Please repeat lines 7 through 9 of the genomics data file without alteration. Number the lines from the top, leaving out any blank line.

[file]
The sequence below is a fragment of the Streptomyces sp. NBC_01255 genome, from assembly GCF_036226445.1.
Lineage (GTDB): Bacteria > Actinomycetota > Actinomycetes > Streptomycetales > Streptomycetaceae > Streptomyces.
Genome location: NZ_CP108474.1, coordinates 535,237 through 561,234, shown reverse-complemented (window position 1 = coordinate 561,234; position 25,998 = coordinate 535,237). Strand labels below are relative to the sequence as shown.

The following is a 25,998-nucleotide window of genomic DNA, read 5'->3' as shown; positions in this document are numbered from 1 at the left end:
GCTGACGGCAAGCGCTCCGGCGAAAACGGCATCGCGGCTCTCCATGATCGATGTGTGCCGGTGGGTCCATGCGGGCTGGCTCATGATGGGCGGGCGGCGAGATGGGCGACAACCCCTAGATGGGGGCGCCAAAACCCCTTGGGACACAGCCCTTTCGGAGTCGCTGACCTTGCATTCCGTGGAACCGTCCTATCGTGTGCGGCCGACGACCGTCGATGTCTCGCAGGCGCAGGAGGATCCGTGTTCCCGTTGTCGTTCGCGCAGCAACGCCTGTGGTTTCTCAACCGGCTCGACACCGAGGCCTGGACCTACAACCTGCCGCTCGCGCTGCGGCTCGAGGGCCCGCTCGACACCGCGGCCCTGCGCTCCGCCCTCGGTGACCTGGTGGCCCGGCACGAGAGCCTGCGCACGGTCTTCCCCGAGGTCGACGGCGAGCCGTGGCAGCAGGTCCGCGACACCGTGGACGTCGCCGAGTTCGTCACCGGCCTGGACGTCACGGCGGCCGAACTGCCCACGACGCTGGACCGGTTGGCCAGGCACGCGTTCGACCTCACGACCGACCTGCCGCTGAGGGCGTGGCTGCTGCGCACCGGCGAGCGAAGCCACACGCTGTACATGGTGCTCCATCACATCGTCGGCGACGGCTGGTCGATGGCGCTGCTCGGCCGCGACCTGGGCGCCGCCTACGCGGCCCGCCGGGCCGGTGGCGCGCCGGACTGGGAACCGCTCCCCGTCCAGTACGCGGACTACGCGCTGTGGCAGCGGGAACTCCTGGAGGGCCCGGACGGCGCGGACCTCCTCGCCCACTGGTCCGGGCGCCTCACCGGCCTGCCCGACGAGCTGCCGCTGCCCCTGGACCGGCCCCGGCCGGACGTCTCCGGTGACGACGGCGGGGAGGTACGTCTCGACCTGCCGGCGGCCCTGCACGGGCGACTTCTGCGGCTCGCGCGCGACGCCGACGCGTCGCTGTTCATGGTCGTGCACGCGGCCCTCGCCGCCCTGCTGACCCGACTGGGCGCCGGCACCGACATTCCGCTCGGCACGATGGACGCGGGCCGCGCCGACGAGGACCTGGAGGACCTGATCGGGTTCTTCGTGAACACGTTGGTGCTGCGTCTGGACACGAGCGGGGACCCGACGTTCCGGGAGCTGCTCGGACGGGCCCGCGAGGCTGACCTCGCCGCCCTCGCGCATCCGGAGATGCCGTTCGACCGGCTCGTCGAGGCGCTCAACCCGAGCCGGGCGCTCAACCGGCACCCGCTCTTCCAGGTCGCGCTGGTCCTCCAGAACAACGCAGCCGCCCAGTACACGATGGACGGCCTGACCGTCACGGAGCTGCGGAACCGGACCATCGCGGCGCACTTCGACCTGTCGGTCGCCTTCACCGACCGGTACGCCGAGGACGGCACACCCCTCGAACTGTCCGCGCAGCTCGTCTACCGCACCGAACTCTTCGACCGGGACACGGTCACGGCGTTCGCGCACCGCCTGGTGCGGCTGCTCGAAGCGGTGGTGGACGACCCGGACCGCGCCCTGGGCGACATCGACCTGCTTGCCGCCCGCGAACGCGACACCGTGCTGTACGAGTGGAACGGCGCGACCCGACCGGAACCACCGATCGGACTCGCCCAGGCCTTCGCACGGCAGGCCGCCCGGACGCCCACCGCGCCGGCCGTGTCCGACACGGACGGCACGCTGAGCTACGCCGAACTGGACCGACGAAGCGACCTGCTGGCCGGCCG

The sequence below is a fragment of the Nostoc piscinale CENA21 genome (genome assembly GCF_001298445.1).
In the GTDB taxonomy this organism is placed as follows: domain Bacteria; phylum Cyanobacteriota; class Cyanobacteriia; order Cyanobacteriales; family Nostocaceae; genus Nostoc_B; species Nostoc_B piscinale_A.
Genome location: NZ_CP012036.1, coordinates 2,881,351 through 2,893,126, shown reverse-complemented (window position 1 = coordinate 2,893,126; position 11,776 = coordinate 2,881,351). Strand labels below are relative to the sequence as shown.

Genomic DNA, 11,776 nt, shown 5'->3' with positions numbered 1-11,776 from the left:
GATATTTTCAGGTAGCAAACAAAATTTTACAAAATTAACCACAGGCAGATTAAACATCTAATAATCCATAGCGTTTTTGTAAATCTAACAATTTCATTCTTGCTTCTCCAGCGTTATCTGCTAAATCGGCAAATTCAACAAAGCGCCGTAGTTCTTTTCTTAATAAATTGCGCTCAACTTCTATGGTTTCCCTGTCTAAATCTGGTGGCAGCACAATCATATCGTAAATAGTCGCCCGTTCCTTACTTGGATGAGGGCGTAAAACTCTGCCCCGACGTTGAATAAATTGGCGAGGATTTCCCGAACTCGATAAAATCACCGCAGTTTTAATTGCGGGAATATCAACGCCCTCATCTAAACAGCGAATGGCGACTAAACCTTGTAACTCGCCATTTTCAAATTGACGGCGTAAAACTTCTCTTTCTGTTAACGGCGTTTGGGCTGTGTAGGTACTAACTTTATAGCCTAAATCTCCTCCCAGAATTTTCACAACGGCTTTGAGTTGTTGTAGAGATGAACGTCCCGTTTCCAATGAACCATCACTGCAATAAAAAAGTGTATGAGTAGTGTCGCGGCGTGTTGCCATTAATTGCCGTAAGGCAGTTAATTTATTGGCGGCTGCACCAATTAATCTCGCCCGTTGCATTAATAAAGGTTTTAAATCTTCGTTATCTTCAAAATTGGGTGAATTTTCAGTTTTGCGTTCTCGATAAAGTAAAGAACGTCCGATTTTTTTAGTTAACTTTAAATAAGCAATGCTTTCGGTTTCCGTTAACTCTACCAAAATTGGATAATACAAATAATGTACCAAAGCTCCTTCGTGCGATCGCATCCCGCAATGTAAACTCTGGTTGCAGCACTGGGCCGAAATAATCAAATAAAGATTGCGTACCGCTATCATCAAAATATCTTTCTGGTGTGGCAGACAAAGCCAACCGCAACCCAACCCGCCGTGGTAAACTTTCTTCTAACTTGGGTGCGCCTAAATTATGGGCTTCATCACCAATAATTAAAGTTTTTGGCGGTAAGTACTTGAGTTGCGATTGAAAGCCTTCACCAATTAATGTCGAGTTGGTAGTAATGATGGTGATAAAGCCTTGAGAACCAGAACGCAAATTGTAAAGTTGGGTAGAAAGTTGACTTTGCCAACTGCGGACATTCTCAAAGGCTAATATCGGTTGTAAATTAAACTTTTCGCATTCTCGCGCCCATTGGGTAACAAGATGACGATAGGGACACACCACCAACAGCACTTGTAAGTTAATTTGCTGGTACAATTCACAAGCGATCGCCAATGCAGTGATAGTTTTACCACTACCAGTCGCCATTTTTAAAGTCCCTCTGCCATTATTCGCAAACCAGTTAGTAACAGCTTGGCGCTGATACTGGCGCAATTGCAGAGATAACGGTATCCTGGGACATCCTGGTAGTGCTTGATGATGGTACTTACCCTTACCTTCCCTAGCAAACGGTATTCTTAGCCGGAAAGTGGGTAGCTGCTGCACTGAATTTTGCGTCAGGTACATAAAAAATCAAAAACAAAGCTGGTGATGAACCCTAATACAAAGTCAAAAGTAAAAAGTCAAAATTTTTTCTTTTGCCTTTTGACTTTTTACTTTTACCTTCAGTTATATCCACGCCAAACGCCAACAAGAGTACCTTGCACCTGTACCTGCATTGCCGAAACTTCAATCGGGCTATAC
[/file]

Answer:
In the GTDB taxonomy this organism is placed as follows: domain Bacteria; phylum Cyanobacteriota; class Cyanobacteriia; order Cyanobacteriales; family Nostocaceae; genus Nostoc_B; species Nostoc_B piscinale_A.
Genome location: NZ_CP012036.1, coordinates 2,881,351 through 2,893,126, shown reverse-complemented (window position 1 = coordinate 2,893,126; position 11,776 = coordinate 2,881,351). Strand labels below are relative to the sequence as shown.

Genomic DNA, 11,776 nt, shown 5'->3' with positions numbered 1-11,776 from the left: